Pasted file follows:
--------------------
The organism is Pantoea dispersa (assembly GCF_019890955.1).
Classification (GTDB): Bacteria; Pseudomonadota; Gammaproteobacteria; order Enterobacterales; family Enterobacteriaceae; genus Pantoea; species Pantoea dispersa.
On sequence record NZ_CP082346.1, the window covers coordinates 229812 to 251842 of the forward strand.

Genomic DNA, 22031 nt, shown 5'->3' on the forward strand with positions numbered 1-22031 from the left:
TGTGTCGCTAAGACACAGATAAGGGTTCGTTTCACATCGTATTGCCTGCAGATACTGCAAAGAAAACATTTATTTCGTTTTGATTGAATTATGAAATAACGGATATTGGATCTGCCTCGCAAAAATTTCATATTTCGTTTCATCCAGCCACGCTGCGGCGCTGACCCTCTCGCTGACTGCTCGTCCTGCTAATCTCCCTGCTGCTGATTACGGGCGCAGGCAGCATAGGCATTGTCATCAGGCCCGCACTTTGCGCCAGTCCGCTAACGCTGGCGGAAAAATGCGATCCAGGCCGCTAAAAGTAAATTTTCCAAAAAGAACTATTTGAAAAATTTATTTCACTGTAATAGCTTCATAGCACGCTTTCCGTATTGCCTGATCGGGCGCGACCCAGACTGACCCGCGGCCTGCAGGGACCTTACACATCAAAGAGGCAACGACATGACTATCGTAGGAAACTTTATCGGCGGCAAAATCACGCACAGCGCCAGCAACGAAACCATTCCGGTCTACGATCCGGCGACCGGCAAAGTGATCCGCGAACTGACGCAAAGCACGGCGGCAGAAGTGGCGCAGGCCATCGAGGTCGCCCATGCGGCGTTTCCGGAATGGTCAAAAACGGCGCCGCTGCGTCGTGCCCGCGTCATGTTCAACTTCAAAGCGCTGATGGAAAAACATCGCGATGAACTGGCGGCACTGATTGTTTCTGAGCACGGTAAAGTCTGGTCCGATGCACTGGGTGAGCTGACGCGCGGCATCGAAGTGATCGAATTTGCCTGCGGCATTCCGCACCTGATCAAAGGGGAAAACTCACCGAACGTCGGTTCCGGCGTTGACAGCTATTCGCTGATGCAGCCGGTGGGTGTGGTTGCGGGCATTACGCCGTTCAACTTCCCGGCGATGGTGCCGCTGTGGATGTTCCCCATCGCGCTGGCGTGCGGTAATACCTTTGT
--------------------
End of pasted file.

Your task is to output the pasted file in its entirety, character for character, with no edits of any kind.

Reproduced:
The organism is Pantoea dispersa (assembly GCF_019890955.1).
Classification (GTDB): Bacteria; Pseudomonadota; Gammaproteobacteria; order Enterobacterales; family Enterobacteriaceae; genus Pantoea; species Pantoea dispersa.
On sequence record NZ_CP082346.1, the window covers coordinates 229812 to 251842 of the forward strand.

Genomic DNA, 22031 nt, shown 5'->3' on the forward strand with positions numbered 1-22031 from the left:
TGTGTCGCTAAGACACAGATAAGGGTTCGTTTCACATCGTATTGCCTGCAGATACTGCAAAGAAAACATTTATTTCGTTTTGATTGAATTATGAAATAACGGATATTGGATCTGCCTCGCAAAAATTTCATATTTCGTTTCATCCAGCCACGCTGCGGCGCTGACCCTCTCGCTGACTGCTCGTCCTGCTAATCTCCCTGCTGCTGATTACGGGCGCAGGCAGCATAGGCATTGTCATCAGGCCCGCACTTTGCGCCAGTCCGCTAACGCTGGCGGAAAAATGCGATCCAGGCCGCTAAAAGTAAATTTTCCAAAAAGAACTATTTGAAAAATTTATTTCACTGTAATAGCTTCATAGCACGCTTTCCGTATTGCCTGATCGGGCGCGACCCAGACTGACCCGCGGCCTGCAGGGACCTTACACATCAAAGAGGCAACGACATGACTATCGTAGGAAACTTTATCGGCGGCAAAATCACGCACAGCGCCAGCAACGAAACCATTCCGGTCTACGATCCGGCGACCGGCAAAGTGATCCGCGAACTGACGCAAAGCACGGCGGCAGAAGTGGCGCAGGCCATCGAGGTCGCCCATGCGGCGTTTCCGGAATGGTCAAAAACGGCGCCGCTGCGTCGTGCCCGCGTCATGTTCAACTTCAAAGCGCTGATGGAAAAACATCGCGATGAACTGGCGGCACTGATTGTTTCTGAGCACGGTAAAGTCTGGTCCGATGCACTGGGTGAGCTGACGCGCGGCATCGAAGTGATCGAATTTGCCTGCGGCATTCCGCACCTGATCAAAGGGGAAAACTCACCGAACGTCGGTTCCGGCGTTGACAGCTATTCGCTGATGCAGCCGGTGGGTGTGGTTGCGGGCATTACGCCGTTCAACTTCCCGGCGATGGTGCCGCTGTGGATGTTCCCCATCGCGCTGGCGTGCGGTAATACCTTTGT